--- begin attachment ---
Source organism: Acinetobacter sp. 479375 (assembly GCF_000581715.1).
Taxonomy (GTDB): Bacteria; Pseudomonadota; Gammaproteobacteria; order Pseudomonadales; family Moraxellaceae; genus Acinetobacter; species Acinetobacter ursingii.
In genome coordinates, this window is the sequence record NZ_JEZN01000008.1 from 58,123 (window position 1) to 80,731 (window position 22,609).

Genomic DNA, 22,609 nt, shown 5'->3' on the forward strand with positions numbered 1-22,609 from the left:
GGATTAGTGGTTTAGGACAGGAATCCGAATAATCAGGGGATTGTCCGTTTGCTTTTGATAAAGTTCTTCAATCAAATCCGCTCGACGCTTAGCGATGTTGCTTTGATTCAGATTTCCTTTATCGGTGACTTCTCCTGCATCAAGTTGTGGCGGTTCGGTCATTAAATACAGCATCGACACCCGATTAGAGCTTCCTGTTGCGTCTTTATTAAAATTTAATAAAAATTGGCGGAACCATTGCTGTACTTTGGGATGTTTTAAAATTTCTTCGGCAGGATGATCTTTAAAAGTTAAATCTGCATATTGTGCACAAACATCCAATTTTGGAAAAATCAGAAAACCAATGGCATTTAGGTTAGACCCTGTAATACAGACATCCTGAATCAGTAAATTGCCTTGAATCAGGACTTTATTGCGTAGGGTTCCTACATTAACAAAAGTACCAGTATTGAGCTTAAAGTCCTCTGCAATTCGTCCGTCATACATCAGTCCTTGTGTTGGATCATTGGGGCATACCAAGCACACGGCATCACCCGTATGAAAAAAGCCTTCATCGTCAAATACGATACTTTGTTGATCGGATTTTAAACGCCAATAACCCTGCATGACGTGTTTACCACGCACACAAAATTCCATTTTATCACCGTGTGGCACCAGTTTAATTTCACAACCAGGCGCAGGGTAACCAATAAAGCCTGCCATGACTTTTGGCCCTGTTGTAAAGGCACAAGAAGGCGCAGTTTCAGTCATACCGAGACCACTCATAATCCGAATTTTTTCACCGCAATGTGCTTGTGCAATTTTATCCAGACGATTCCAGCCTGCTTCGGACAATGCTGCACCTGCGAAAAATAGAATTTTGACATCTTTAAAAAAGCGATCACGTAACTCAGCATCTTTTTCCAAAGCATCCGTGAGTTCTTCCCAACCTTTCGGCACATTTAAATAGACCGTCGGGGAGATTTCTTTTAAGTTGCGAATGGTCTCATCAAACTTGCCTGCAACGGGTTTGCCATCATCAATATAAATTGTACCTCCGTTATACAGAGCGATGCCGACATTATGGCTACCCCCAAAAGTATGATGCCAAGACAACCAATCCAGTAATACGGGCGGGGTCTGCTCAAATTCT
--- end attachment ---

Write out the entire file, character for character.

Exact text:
Source organism: Acinetobacter sp. 479375 (assembly GCF_000581715.1).
Taxonomy (GTDB): Bacteria; Pseudomonadota; Gammaproteobacteria; order Pseudomonadales; family Moraxellaceae; genus Acinetobacter; species Acinetobacter ursingii.
In genome coordinates, this window is the sequence record NZ_JEZN01000008.1 from 58,123 (window position 1) to 80,731 (window position 22,609).

Genomic DNA, 22,609 nt, shown 5'->3' on the forward strand with positions numbered 1-22,609 from the left:
GGATTAGTGGTTTAGGACAGGAATCCGAATAATCAGGGGATTGTCCGTTTGCTTTTGATAAAGTTCTTCAATCAAATCCGCTCGACGCTTAGCGATGTTGCTTTGATTCAGATTTCCTTTATCGGTGACTTCTCCTGCATCAAGTTGTGGCGGTTCGGTCATTAAATACAGCATCGACACCCGATTAGAGCTTCCTGTTGCGTCTTTATTAAAATTTAATAAAAATTGGCGGAACCATTGCTGTACTTTGGGATGTTTTAAAATTTCTTCGGCAGGATGATCTTTAAAAGTTAAATCTGCATATTGTGCACAAACATCCAATTTTGGAAAAATCAGAAAACCAATGGCATTTAGGTTAGACCCTGTAATACAGACATCCTGAATCAGTAAATTGCCTTGAATCAGGACTTTATTGCGTAGGGTTCCTACATTAACAAAAGTACCAGTATTGAGCTTAAAGTCCTCTGCAATTCGTCCGTCATACATCAGTCCTTGTGTTGGATCATTGGGGCATACCAAGCACACGGCATCACCCGTATGAAAAAAGCCTTCATCGTCAAATACGATACTTTGTTGATCGGATTTTAAACGCCAATAACCCTGCATGACGTGTTTACCACGCACACAAAATTCCATTTTATCACCGTGTGGCACCAGTTTAATTTCACAACCAGGCGCAGGGTAACCAATAAAGCCTGCCATGACTTTTGGCCCTGTTGTAAAGGCACAAGAAGGCGCAGTTTCAGTCATACCGAGACCACTCATAATCCGAATTTTTTCACCGCAATGTGCTTGTGCAATTTTATCCAGACGATTCCAGCCTGCTTCGGACAATGCTGCACCTGCGAAAAATAGAATTTTGACATCTTTAAAAAAGCGATCACGTAACTCAGCATCTTTTTCCAAAGCATCCGTGAGTTCTTCCCAACCTTTCGGCACATTTAAATAGACCGTCGGGGAGATTTCTTTTAAGTTGCGAATGGTCTCATCAAACTTGCCTGCAACGGGTTTGCCATCATCAATATAAATTGTACCTCCGTTATACAGAGCGATGCCGACATTATGGCTACCCCCAAAAGTATGATGCCAAGACAACCAATCCAGTAATACGGGCGGGGTCTGCTCAAATTCT